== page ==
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  • Writer's pictureScott Cameron

Great Books to Teach in High School

Updated: Jul 30, 2022

Picking a novel to teach is never easy. Teachers must teach what’s board approved, what’s in the curriculum. There’s always the issue of how much money a district can spend on new books. I always enjoy dusting off books approved a long time ago, but that still sit in the far corner of the book room. Teachers at the same school and who teach the same grade level often must agree on a novel. Sometimes they have no say in the matter and must teach the selections made by a department chair or supervisor. Then there are the bigger questions about what makes a great book or novel or more generally, a great curriculum.

Every teacher wants to teach books that check off all the boxes. The book should be fun and easy to read, a page turner. But it should also be a challenge, filled with metaphors, symbolism, motifs, foreshadowing, and perhaps complex narrative techniques and structures that involve shifts in voice and time. A great book offers many opportunities for close reading, with passages that allow students to really sink their teeth into the language. More generally, the curriculum should contain diverse and contemporary writers from different time periods and should contain texts suitable for high and low performing students. A curriculum should contain stories about romance, power, internal conflict, and beauty, but also topics like oppression, racism, war, poverty, and death. Great books challenge the status quo, they make us question why things are the way they are. They force us to consider unconscious behavior. They make us laugh, cry, and think. The literature we teach should allow students to relate to the story, but also put them in the shoes of a person living an experience unlike their own. Books help students understand the full story behind a person, not just a single thing that defines them.

Most importantly, I think, the stories in our classrooms should produce amazing, deep conversations, and keep producing good conversations year after year after year. There should never be one simple interpretation of a story. Great stories feel fresh every time we teach them. The canon will always include whatever stands the test of time. And let’s not forget that students should also have some say in what they read.

Whenever I meet another English teacher, the conversation almost immediately turns to what novels we teach. So here’s my list – the first list includes titles of books I wouldn’t hesitate to teach again. The second list includes books that I taught at some point but decided to not teach again (if I had the choice). I also have some titles from summer reading assignments and then a list of books I created units on, but never taught. And let's not forget great poets.

Taught and loved:

To the Lighthouse, Virginia Woolf

Beloved, Toni Morrison

Night, Elie Wiesel (nonfiction)

Hamlet, William Shakespeare

The Great Gatsby, F. Scott Fitzgerald

Jane Eyre, Charlotte Bronte

Emma, Jane Austen

Exit West, Mohsin Hamid

The Kite Runner, Khaled Hosseini

The Namesake, Jhumpa Lahiri

The Catcher in the Rye, J.D. Salinger

Things Fall Apart, Chinua Achebe

Great Expectations, Charles Dickens

Dubliners, James Joyce

The Fire Next Time, James Baldwin (nonfiction)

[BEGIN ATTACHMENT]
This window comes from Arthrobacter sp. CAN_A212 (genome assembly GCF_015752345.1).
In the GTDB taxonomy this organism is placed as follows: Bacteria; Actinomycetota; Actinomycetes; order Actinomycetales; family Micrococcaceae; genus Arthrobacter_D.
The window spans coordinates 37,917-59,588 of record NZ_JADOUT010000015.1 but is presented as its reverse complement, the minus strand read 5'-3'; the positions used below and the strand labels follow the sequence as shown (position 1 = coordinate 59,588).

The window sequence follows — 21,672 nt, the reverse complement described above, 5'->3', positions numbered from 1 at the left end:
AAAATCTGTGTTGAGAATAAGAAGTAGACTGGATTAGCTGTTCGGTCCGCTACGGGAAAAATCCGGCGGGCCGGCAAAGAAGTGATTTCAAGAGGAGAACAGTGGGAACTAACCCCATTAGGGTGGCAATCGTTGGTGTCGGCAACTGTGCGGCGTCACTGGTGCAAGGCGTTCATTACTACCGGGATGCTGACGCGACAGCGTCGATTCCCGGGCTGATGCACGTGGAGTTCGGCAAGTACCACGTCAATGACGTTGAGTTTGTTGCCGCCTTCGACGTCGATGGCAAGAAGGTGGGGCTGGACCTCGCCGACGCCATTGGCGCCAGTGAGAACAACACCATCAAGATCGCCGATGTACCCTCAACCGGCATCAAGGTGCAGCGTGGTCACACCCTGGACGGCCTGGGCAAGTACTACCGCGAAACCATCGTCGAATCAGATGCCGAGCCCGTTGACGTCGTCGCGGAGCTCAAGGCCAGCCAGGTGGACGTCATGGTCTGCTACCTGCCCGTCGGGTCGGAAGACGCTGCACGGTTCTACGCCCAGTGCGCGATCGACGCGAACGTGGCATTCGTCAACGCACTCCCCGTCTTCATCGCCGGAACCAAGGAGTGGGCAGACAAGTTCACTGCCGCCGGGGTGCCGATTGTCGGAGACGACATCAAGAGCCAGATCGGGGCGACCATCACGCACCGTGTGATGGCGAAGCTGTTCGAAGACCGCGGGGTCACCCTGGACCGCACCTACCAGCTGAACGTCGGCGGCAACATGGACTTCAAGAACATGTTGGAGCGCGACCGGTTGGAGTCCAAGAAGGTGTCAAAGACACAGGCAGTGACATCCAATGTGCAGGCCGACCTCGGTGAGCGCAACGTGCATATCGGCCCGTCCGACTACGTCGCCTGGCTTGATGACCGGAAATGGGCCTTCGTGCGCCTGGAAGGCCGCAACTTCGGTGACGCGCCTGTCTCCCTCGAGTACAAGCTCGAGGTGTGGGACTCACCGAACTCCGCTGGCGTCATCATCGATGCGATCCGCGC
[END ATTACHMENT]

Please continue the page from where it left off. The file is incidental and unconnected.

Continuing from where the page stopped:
Maus II, Art Spiegelman (nonfiction)

The Metamorphosis, Franz Kafka

Gulliver’s Travels, Jonathan Swift

A Small Place, Jamaica Kincaid (nonfiction)

All Quiet on the Western Front, Erich Maria Remarque

Romeo and Juliet, William Shakespeare

The Unvanquished, William Faulkner

The Color Purple, Alice Walker

The Count of Monte Cristo, Alexandre Dumas

The Scarlet Letter, Nathaniel Hawthorne

Death of a Salesman, Arthur Miller

Taught, but wouldn’t teach again:

Macbeth, William Shakespeare

The Sorrows of Young Werther, Johann Wolfgang von Goethe

Their Eyes Were Watching God, Zora Neale Hurston

Hard Times, Charles Dickens

A Man for All Seasons, Robert Bolt

Everyman, Unknown

The Oedipus Plays, Sophocles

Othello, William Shakespeare

Siddhartha, Herman Hesse

Beowulf, translated by Seamus Heaney

A Portrait of the Artist as a Young Man, James Joyce

Rosencrantz and Guildenstern are Dead, Tom Stoppard

Doctor Faustus, Christopher Marlowe

Sir Gawain and the Green Knight, translated by J.R.R. Tolkien

The Old Man and the Sea, Ernest Hemingway

Equus, Peter Shaffer

The Adventures of Huckleberry Finn, Mark Twain

Twelve Angry Men, Reginald Rose

The Heart of Darkness, Joseph Conrad

Master Harold and the Boys, Athol Fugard

To Kill a Mockingbird, Harper Lee

Of Mice and Men, John Steinbeck

Summer Reading:

Savage Inequalities, Jonathan Kozol

Educated, Tara Westover

Into the Wild, Jon Krakauer

Let the Great World Spin, Column McCann

A Passage to India, E.M. Forrester

Frankenstein, Mary Shelley

The Awakening, Kate Chopin

Wuthering Heights, Emily Bronte

A Thousand Acres, Jane Smiley

1984, George Orwell

Fun Home, Alison Bechdel

The Fire This Time: A New Generation Speaks About Race edited by Jesmyn Ward (nonfiction)

Books I planned units on but never taught:

Home Fire, Kamila Shamsie

Giovanni’s Room, James Baldwin

Song of Solomon, Toni Morrison

Invisible Man, Ralph Ellison

The Bluest Eye, Toni Morrison

Station Eleven, Emily St. John Mandel

My favorite poets to teach:

Elizabeth Bishop

Tracy K. Smith

Walt Whitman

Robert Pinsky

Thomas Sayers Ellis


Maya Angelou

Emily Dickinson

Amiri Baraka

William Blake

Nikki Giovanni

William Wordsworth

T.S. Eliot

Wallace Stevens

Dylan Thomas

Aja Monet

Langston Hughes

Obviously, this list comes from my experience, and is not comprehensive, so what are your top 5 favorite novels to teach?

Scott Cameron

English language arts teacher

Teacher's Workshop, professional development for secondary ELA teachers

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